“Hey man, can I wash your windows for you for a couple of bucks?” The tall and athletically built black man with shaved greying hair asked me. His well kept but aging clothes matched the expression of his face. Both had seen a lot of wear, but despite the years, care had been taken to preserve the dignity of both. The dirty rag and squirt bottle of blue liquid seemed it would leave more grime on the window that it would remove. The gas station that Mark and I stopped at was right off the freeway, but in a neighborhood known for its hard streets and jaded residents.

“I’ll give you some money, but you don’t have to wash the windows,” I said. But, in an attempt to show his character and maintain his pride, he asked, “Can I at least do the front window?” He may not have had a job other than what he was doing, but he was out here doing it—wanting to be able to hold his head high at the end of the day. My well intended charity was not what he desired or what he was willing to receive.

Mark and I were rushing back from the Regional Gymnastics Championships in order to make it through the snowy Donner Pass, and to make it to practice on time. At Regionals, a fellow coach gave me a couple hundred dollars in cash, and I was looking for an appropriate way to honor his generosity and put his philanthropy to good use. Don’t get me wrong; if I needed it at that moment, I would have used it. But, I am always trying to look for where the greatest good can be done.

I asked DJ, “You live around here?” He told me that his wife, kids, and he had become stranded here and were living in a hotel. He didn’t know what to do. The hotel was a flee bag, but it was only $50 a night. The owners of the gas station were kind enough to allow him to wash peoples windows in order to care for his family.

After he washed our window, he began asking the next customer for permission to wash theirs. I walked up to him, thanked him, and did the traditionally “manly” thing to do to save a persons ego. Part of “man code” is when you give another money; you disguise it with a handshake. While palming the bills, I shook the man’s hand and thus transfer the money, our mutual respect, and allowed DJ to keep his self-esteem intact.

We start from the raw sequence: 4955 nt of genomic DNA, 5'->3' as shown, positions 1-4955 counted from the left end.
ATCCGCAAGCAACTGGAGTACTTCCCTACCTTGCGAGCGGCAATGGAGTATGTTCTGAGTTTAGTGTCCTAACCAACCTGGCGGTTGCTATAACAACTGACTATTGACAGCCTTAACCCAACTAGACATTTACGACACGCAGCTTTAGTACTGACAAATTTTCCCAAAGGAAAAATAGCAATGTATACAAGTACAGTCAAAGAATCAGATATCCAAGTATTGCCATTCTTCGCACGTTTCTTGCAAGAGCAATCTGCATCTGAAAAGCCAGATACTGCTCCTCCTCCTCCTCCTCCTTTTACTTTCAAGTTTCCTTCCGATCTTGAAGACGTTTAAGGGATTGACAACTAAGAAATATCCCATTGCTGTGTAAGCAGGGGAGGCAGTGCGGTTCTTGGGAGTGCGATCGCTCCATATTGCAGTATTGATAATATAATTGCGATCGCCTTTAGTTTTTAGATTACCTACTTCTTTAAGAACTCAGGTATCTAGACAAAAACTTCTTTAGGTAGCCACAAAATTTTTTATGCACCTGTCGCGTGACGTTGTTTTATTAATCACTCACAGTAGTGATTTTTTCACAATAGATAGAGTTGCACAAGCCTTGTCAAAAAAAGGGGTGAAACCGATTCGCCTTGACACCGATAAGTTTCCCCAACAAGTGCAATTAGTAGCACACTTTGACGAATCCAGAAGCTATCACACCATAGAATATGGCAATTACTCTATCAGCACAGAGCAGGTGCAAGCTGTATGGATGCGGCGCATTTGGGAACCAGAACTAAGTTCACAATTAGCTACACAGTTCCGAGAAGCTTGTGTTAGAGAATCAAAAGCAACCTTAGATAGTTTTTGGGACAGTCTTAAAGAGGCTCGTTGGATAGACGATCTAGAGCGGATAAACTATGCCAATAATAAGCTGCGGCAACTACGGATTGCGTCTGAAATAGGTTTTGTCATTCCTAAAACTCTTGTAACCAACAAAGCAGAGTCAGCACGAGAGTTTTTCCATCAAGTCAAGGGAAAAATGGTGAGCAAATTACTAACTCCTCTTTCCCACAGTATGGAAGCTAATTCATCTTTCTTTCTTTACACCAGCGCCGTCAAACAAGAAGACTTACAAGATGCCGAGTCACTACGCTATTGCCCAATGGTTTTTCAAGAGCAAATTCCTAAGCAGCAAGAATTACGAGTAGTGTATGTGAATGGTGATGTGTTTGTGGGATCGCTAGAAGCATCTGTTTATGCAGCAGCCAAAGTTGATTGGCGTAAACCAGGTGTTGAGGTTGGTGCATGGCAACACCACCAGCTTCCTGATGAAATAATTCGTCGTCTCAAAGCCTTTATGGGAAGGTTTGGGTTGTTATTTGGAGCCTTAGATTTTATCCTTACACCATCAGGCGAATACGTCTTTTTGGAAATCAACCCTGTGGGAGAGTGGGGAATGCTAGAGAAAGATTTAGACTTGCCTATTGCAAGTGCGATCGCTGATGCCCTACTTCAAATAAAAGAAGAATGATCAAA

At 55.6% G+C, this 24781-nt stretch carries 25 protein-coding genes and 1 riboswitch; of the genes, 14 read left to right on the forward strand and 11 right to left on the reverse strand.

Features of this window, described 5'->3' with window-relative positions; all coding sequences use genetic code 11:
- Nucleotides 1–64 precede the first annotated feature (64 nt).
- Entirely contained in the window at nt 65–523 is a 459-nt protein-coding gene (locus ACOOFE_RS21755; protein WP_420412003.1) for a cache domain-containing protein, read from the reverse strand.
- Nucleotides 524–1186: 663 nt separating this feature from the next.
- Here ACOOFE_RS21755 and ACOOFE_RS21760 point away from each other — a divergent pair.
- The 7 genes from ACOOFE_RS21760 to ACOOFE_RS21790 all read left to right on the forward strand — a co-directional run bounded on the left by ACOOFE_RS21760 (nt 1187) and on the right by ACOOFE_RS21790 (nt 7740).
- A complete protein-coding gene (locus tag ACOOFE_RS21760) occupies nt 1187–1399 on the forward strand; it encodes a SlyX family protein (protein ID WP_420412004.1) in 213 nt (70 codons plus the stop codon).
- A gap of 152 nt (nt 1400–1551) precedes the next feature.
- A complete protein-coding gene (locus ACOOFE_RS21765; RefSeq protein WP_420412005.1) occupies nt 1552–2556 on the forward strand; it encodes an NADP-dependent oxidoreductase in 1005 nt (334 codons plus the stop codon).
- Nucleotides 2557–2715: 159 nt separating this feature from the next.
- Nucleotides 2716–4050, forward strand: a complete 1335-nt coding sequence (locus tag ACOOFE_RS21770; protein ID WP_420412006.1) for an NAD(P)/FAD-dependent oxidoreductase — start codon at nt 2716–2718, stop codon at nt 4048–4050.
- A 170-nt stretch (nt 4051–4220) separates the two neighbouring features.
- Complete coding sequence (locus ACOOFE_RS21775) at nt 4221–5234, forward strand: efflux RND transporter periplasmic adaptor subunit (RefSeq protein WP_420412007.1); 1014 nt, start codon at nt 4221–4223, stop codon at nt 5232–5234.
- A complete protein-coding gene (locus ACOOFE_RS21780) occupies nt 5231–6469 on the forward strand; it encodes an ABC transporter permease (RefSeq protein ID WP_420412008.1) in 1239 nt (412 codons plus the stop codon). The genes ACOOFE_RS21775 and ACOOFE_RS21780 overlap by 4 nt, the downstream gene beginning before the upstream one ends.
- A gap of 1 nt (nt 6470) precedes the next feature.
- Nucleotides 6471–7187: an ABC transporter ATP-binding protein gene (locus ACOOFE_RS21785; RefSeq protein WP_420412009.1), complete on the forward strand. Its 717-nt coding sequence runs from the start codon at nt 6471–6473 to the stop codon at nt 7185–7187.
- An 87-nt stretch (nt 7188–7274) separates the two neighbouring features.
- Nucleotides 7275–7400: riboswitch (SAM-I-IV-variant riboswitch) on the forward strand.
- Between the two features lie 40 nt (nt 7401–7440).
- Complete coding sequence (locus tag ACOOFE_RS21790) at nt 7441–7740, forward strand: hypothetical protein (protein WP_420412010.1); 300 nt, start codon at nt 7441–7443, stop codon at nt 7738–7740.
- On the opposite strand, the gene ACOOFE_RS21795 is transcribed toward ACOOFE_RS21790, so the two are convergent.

DJ in return, he being a gentleman that he was, didn’t count it or even look at it, but merely slipped it into his pocket and went to help the next person.

As Mark and I drove away, I was so excited. I too know what it is like to live at the behest of other’s generosity. I know how wonderful it is to try to do the “right thing” and watch the Universe show up and aid you when you really need it. I was so excited for DJ for that moment of “relief” that would wash over him. So excited to empathically feel the tension ease when later he examined the contents of his pocket to find what my friend at regionals had been kind enough to share. That the cycle of kindness had ensured that DJ’s family would be housed and safe for yet another four days.

Cynically, some may say that he might have been a con man. That he really didn’t have a family, and that that money would go to booze or drugs. Perhaps. But what do you want to believe about people? Do you want to believe that people are the worst of what they can be or the best? I think more than anything that these thoughts are a reflection upon the potential giver. Even if it was a 100:1 shot that he was telling the truth, isn’t it worth it to love to your fellow man?

Mark and I had just left a casino where people were gambling against odds of 100:1…and loosing. I chose to put all the money I possessed in the world on a horse named DJ. No matter what DJ did with the money…DJ won. I won. DJ knows that someone out there really loves him, really cares for him. I gave all the money I had, I bet it all on DJ—and I won.